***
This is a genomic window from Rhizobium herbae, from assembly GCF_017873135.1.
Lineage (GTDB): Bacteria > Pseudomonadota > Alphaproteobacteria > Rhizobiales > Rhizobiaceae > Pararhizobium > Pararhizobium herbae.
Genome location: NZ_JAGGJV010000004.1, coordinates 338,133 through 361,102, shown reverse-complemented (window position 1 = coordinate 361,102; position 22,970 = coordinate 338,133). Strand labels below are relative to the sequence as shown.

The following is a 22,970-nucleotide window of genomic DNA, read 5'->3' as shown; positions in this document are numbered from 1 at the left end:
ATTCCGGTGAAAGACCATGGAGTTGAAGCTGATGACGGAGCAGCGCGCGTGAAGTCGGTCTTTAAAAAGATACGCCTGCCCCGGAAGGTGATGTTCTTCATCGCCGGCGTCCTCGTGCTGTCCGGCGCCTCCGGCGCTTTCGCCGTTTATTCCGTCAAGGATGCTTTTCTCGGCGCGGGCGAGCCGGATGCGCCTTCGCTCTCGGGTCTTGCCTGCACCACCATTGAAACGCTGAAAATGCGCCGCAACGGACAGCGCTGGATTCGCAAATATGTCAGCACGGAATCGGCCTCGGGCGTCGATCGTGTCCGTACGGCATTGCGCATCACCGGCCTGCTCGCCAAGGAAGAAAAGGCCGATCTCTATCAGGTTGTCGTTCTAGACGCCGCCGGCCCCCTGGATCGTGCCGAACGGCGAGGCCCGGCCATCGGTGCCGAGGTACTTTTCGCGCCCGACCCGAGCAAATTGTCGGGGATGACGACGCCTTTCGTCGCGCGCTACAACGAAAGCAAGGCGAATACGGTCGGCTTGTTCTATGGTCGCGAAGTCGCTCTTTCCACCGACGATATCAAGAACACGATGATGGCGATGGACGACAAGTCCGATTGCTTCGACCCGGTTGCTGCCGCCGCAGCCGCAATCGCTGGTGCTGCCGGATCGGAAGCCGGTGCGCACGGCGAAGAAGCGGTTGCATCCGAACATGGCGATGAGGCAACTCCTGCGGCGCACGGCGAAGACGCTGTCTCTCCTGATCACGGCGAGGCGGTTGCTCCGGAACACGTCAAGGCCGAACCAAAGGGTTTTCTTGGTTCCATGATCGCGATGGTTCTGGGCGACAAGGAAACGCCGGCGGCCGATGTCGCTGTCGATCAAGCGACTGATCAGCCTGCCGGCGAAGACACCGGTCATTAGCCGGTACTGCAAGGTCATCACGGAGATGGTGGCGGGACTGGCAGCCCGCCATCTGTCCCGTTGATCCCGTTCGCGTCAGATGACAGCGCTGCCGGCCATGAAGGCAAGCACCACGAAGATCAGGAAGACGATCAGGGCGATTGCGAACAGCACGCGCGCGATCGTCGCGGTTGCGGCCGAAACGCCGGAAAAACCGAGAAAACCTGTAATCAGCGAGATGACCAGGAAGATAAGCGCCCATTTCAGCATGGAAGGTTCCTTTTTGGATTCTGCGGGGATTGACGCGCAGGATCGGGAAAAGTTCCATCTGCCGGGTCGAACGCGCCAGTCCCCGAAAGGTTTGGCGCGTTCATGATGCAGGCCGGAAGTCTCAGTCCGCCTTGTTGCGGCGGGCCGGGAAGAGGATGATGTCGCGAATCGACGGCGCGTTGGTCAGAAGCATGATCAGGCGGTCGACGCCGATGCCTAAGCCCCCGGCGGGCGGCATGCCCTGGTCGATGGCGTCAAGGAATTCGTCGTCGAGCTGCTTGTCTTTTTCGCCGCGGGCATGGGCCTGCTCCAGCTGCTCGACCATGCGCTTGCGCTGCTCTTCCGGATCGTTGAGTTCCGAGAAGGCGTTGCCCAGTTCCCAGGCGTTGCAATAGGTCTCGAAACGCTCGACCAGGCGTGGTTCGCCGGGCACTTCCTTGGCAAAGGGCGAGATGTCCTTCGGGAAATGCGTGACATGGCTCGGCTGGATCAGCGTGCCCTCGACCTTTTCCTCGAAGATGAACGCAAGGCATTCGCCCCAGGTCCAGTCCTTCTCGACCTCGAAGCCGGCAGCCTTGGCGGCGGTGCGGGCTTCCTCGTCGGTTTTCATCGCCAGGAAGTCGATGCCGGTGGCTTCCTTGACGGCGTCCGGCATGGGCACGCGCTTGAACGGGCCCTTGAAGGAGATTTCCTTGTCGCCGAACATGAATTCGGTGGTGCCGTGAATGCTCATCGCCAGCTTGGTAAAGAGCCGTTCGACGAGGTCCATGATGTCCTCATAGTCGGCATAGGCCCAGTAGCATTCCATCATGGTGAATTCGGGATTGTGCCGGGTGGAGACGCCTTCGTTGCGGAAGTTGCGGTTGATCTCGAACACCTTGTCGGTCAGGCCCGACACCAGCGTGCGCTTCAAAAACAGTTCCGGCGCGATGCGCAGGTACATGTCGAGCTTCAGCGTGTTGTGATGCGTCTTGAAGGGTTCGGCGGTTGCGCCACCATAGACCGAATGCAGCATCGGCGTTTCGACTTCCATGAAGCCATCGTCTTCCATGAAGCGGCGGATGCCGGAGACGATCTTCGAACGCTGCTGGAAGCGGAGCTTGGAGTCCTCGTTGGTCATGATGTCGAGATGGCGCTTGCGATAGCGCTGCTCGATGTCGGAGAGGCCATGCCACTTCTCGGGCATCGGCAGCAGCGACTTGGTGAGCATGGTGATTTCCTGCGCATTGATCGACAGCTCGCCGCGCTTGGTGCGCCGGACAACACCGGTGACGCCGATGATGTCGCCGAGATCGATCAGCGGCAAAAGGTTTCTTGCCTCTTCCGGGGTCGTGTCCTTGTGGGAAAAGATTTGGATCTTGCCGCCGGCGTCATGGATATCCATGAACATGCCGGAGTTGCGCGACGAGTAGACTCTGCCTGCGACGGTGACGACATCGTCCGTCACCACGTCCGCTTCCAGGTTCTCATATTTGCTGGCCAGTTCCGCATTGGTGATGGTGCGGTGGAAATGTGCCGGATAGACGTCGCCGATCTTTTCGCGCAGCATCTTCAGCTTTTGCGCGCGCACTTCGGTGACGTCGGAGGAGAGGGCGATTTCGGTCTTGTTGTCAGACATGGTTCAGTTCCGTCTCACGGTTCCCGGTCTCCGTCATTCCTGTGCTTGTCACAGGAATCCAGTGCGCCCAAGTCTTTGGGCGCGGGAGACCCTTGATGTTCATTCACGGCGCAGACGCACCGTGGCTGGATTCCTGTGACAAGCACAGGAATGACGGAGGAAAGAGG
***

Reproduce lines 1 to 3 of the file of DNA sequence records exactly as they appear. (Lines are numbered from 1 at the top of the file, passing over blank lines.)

This is a genomic window from Rhizobium herbae, from assembly GCF_017873135.1.
Lineage (GTDB): Bacteria > Pseudomonadota > Alphaproteobacteria > Rhizobiales > Rhizobiaceae > Pararhizobium > Pararhizobium herbae.
Genome location: NZ_JAGGJV010000004.1, coordinates 338,133 through 361,102, shown reverse-complemented (window position 1 = coordinate 361,102; position 22,970 = coordinate 338,133). Strand labels below are relative to the sequence as shown.